In each episode, we project love. Love for the world, love for each other, love for a better future. We are not sure when or where such love will be perceived, but we keep projecting.

Vivian: At the beginning of this podcast program, I imagined that our show would be purely rational. Talking about technologies for good and how technology could be the engine of growth in modern crises, Covid-19 especially. After episodes of discussion, I realized our program can be more than that. We started to cover all different elements that form our society, problems that lead to crises and tools people use to get through the crises. I was amazed by the complexity of the world and hope to discover more in our future episodes.

With everything going on in the world, which crisis should we most have hope for and why?

Sean: Covid-19 of course! This crisis brings forward the importance of health, and it activates science. For example, traditionally, it would take around 10 years to fully develop a vaccine. But due to Covid-19, the U.S. government was encouraging the pharmaceutical industry to innovate by simplifying and amplifying the process of development, and the government is willing to take the risk of failing by covering the money lost in failure. This is what the government should do — protect people’s civil liberties, unlock innovation and make it safe to fail.

Renee: Democracy. I think democracy is a value but we humans have little knowledge about how to realize this value through political means. Democracy as a political system may be failing, or struggling — to put it in a more hopeful way — but it only suggests that human civilization needs optimization. I hope people will join me in defending mutual respect.

Is there a dream guest you’d like one day?

Sean: Edward Snowden — In a more radical sense — we should get to a place where we don’t need government. Tools should be engineered so that people have control of their rights and with more fairness and justice in society. Edward Snowden is best at articulating what’s wrong with democratic government.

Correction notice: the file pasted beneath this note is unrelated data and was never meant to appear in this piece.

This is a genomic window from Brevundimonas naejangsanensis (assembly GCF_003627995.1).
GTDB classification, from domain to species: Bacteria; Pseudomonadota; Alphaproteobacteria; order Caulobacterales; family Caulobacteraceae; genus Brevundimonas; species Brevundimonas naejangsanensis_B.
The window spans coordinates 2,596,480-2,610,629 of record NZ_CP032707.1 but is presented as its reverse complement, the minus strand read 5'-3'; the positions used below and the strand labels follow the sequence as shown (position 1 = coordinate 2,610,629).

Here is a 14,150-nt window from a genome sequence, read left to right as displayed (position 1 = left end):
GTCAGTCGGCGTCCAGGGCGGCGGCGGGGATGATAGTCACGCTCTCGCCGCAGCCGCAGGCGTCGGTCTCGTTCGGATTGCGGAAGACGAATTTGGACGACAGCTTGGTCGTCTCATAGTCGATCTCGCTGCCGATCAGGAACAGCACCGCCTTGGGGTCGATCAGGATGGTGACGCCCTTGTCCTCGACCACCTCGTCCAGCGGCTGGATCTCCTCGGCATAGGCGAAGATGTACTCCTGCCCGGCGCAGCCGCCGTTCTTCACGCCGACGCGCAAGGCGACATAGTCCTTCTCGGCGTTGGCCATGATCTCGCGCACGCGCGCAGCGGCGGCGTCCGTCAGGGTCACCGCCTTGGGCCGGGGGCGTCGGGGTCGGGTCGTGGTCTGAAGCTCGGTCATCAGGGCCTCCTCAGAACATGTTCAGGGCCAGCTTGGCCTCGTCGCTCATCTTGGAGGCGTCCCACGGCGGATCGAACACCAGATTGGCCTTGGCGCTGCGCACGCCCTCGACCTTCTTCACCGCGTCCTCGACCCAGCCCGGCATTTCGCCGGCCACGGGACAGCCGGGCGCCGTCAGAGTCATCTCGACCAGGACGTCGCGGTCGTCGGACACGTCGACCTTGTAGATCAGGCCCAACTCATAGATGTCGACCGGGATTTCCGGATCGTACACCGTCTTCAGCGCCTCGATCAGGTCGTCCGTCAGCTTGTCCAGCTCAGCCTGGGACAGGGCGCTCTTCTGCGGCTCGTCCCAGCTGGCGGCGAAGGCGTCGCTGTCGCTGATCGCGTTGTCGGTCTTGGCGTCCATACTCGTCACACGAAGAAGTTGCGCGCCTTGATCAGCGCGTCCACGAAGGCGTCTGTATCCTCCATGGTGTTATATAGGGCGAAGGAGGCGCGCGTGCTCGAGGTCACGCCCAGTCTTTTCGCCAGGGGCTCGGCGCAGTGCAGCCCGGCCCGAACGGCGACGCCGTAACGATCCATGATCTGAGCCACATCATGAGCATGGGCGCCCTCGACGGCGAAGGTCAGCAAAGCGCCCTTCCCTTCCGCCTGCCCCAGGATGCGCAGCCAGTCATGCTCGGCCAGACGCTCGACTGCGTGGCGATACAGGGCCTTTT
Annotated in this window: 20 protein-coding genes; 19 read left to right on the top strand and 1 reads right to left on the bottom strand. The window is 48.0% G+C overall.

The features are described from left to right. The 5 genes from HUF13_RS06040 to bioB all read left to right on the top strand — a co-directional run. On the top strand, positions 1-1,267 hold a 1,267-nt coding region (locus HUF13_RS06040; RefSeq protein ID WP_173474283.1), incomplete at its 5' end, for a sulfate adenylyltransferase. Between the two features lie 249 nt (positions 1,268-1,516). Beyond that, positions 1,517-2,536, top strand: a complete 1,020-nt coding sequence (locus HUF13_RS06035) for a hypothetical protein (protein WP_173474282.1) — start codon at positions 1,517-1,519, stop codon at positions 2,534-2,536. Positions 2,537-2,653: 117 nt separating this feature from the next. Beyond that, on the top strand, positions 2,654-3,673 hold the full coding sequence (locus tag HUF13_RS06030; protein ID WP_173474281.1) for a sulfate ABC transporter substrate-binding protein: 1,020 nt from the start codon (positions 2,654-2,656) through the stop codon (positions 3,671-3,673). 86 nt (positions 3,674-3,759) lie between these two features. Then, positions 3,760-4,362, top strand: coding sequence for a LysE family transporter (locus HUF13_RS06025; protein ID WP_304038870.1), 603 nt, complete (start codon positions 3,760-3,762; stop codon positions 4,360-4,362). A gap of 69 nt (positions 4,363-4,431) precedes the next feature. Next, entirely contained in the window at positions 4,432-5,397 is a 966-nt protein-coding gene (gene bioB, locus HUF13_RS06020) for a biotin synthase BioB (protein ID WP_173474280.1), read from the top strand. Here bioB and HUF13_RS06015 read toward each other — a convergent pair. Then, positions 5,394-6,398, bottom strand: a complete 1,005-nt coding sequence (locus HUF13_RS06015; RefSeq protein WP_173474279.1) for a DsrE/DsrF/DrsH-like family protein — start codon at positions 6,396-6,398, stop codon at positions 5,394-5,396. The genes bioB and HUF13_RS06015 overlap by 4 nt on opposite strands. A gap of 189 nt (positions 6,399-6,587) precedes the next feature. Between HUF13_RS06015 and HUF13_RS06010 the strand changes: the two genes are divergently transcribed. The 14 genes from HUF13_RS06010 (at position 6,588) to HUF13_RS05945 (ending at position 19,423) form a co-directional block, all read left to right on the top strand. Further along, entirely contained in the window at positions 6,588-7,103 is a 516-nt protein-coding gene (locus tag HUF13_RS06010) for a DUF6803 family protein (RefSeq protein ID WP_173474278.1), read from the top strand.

Lex Fridman — I like his way of thinking. Not only in terms of AI and technology. I think he has some really deep thoughts on love, happiness and society. He is a rising star in the podcast world right now.

Renee: Joseph Gordon-Levitt! Duh, do you really need a reason to talk to him?

How can listeners help?


  • Subscribe: Subscribe to Hope in Crisis! We are available everywhere.
  • Interact: Leave us comments and give us 5 stars — we would love for more people to find our podcast!
  • Follow: Follow us on Twitter and Instagram for our updates
  • Share: Recommend the podcast to your friends, colleagues and family!
  • Suggest: Do not hesitate to give us any suggestions! We would love to improve ourselves!

Thanks to Sean, Renee, and Vivian for their time!

I’ve enjoyed listening to each podcast and see it improve significantly with each new episode. I hope you can check one out on your next walk, drive, train ride, or house cleaning and let us know what you’re interested in learning about next.

I appreciate your continued support. If you enjoy this newsletter or our work, please help us by sharing it with a friend. We’ll keep fighting for your #digitalrights.

Michael Nguyễn

Head of Operations, Bitmark